- - Wednesday, May 8, 2019

The New York Times began its story on Stuyvesant High School in New York City with this paragraph, meant to be heart-wrenching:

“Sarai Pridgen had just gotten home from debate practice on Monday evening when she opened her laptop to find her Facebook feed flooded with stories about a staggering statistic: only seven black students had been admitted into Stuyvesant High School, out of 895 spots. The number was causing a wrenching citywide discussion about race and inequality in America’s largest school system.”

What to do? What to do when the irresistible force (mandatory integration) meets the immovable object (low black test scores)? Who should win in the great contest between diversity and merit?

This should be fun to watch — it’s always fun to watch the lefties fighting each other. But there’s tragedy here, and it’s largely of the left’s making.

William Lohier, 17, is one of just 29 black students out of about 3,300 teenagers at Stuyvesant. Lohier, whose father is black and whose mother is Korean American, said the numbers had made him feel both angry and committed to improving the school culture.

Sarai Pridgen, whose father is black and grew up in New York City and whose mother is from Spain, said, “I’ve been told that the only reason I got into Stuyvesant is because I’m black, even though the test doesn’t even factor that in.”

Last year, the mayor of New York, whose current name (his third) is Bill de Blasio, proposed scrapping Stuyvesant’s entrance exam and instead taking the top performers at every city middle school. Many were not amused.

Even a graduate of a New York City high school — well, that may be a stretch — could tell that Mr. de Blasio’s plan would greatly reduce the intellectual level at Stuyvesant. His plan is opposed by Stuyvesant graduates and by Asian-American groups. Hmm. Why Asian-American groups?

Because 73 percent of Stuyvesant’s students are Asians, that’s why. Only 20 percent are white, only 3 percent are Hispanic and just under 1 percent are black.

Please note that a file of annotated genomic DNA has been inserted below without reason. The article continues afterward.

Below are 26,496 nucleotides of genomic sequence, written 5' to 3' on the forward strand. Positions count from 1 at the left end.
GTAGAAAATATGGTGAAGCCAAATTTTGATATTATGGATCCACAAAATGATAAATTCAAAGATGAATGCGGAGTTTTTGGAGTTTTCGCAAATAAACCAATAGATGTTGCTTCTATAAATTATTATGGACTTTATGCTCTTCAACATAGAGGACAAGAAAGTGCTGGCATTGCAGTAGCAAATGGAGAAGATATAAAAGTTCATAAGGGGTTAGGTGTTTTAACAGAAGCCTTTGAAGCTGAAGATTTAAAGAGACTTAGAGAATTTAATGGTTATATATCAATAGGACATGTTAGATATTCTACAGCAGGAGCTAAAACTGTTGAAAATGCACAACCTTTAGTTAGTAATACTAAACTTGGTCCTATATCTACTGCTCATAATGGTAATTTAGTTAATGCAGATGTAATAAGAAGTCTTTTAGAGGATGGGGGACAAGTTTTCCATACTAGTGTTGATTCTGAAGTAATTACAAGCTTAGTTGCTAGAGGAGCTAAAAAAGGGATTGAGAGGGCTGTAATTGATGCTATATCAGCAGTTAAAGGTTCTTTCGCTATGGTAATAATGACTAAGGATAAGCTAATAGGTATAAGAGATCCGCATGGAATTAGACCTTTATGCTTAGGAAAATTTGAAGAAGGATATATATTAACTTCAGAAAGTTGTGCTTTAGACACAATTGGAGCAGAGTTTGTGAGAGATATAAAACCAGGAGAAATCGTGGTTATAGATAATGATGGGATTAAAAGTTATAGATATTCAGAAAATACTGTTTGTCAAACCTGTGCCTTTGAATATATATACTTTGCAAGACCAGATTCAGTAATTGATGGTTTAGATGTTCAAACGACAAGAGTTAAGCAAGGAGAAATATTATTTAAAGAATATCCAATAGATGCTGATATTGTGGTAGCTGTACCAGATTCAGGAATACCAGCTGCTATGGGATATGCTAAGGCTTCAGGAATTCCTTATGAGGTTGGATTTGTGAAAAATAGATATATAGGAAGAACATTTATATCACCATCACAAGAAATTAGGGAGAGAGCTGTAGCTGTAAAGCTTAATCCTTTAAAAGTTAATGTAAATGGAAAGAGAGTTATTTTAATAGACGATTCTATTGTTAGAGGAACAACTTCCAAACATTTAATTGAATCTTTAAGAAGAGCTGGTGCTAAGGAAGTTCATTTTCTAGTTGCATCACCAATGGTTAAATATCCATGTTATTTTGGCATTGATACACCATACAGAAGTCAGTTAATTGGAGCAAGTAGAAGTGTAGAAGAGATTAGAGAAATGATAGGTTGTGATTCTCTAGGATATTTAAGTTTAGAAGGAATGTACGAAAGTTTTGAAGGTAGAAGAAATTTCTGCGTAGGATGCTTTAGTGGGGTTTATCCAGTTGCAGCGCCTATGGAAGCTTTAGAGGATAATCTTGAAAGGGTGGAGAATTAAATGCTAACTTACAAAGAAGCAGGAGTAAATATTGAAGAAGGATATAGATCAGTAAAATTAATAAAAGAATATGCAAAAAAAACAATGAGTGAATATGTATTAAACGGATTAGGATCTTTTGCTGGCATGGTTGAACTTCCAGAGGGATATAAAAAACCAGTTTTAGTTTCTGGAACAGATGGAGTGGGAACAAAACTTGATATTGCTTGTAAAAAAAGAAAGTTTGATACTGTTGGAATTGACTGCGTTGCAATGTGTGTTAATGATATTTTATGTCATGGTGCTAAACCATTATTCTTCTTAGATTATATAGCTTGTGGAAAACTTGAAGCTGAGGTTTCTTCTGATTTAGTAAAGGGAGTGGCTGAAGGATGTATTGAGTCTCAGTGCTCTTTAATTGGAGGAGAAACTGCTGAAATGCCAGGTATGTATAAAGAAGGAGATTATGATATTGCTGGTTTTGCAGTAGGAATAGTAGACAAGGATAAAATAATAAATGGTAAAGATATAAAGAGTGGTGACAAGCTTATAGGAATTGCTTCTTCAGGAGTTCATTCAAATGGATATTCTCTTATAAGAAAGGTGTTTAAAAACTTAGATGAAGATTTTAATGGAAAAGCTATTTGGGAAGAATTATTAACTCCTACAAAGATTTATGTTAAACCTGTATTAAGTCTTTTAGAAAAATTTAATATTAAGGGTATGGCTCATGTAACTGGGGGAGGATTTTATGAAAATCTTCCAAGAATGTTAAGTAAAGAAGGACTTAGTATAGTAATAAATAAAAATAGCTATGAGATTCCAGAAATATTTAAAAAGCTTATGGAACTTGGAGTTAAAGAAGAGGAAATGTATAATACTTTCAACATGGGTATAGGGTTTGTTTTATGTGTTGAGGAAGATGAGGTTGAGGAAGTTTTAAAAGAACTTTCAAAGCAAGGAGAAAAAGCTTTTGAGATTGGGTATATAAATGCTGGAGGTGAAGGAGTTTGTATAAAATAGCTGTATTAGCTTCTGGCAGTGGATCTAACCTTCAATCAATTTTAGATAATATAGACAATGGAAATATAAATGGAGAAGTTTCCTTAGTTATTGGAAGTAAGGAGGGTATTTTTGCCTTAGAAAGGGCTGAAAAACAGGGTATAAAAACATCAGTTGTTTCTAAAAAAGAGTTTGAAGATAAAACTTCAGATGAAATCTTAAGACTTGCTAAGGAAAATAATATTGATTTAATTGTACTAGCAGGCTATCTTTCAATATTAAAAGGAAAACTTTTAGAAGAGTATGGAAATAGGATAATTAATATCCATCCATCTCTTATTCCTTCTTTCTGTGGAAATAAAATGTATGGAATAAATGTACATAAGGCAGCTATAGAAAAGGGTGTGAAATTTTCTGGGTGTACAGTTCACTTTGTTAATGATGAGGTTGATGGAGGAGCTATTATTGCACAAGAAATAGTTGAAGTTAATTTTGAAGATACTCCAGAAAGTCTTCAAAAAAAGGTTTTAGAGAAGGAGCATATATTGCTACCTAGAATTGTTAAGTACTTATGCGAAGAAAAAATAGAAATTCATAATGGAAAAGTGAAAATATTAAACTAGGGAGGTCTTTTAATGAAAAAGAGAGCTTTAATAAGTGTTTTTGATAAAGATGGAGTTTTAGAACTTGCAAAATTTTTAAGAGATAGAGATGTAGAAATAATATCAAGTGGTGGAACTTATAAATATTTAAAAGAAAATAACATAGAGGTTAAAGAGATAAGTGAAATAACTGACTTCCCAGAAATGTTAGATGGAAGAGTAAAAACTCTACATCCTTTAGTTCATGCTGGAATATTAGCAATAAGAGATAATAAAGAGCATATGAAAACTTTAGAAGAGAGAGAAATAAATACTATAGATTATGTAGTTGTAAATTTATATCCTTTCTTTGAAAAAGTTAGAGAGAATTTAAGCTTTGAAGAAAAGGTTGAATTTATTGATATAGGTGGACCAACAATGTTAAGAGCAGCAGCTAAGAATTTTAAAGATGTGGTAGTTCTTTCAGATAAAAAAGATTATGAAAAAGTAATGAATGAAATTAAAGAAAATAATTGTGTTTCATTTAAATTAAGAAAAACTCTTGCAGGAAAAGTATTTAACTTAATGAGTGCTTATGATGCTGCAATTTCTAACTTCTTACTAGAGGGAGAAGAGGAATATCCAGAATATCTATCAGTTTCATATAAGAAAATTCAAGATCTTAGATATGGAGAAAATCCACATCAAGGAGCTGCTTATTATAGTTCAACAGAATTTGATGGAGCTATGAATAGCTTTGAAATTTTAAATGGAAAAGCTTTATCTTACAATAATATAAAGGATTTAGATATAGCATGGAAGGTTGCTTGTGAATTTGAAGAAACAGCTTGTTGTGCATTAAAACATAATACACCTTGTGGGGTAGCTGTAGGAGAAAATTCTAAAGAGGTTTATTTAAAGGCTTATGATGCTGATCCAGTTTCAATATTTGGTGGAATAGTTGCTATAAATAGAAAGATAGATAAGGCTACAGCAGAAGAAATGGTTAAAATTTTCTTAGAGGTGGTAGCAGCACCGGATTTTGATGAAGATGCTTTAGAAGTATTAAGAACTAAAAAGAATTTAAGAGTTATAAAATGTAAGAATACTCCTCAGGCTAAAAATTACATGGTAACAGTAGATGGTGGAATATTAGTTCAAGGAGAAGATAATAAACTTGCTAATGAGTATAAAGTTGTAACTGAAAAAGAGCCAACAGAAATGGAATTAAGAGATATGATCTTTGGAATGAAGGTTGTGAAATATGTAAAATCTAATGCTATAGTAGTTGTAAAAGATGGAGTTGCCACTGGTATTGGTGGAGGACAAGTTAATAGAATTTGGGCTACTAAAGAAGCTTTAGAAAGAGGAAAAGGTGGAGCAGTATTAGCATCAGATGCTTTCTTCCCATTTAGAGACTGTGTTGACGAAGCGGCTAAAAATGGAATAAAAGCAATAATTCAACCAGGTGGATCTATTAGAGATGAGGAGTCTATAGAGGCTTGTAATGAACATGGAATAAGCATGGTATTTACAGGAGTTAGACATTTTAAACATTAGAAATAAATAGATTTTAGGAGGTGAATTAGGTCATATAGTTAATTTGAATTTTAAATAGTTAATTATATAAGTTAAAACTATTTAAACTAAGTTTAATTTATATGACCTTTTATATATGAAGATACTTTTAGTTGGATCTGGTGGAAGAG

New York City’s school system as a whole, however, is nearly 70 percent black and Hispanic, and only 15 percent white and Asian.

Asians, as a group, are hardworking, and going to Stuyvesant or one of the other NYC select schools is their big chance — as it would be for any black or white or Hispanic student as well.

Just why do Asians do better? Are they genetically different? It is surely OK (or is it?) to say that Bob is brighter than Sam (i.e., his genes make him more intelligent). But is it OK to say that Asians are brighter than other people?

And is that not what the statistics at Stuyvesant are telling us? Not all people are equal in their abilities. Black children in New York City are not equal in their abilities to other New York City children, especially Asians. Of course, blacks have, or at least have had, an obvious excuse — centuries of discrimination that deprived them of, inter alia, educational opportunities.

But that excuse is wearing thin. We’ve had affirmative action now for decades.

Obviously, there are factors beyond genetics and historical discrimination. Here are some other statistics worth considering. In 2016, 66.5 percent of black children born in New York City were illegitimate. The rate for Asian children isn’t recorded: they are included in “other,” for which the rate was 19.5 percent. For the United States as a whole, however, the rate of illegitimacy for Asians is only 11.8 percent, and it’s a reasonable guess that the figure for New York City is comparable.

Does anyone doubt that family structure is a major determinant in how well a child does? Illegitimacy is a structural problem for blacks, and a political problem for liberals. What’s the likelihood of a New York Times reporter telling us whether the few blacks at Stuyvesant live with both parents? Or making the point that living with both parents gives a child a better chance in life?

Liberals have spent decades trashing the cultural inheritance of Western Civilization — who needs marriage? — even while sneakily observing it themselves. If they really cared about blacks, they would speak up for marriage. They don’t.

And so for most black children, in New York City and elsewhere, the tragedy goes on. Life will continue to be one of poverty — financial poverty, intellectual poverty and probably spiritual poverty as well.

Except for the few lucky ones, probably living with both parents, who can escape to the Stuyvesant highs.

Daniel Oliver is chairman of the board of the Education and Research Institute and a director of Pacific Research Institute for Public Policy in San Francisco.

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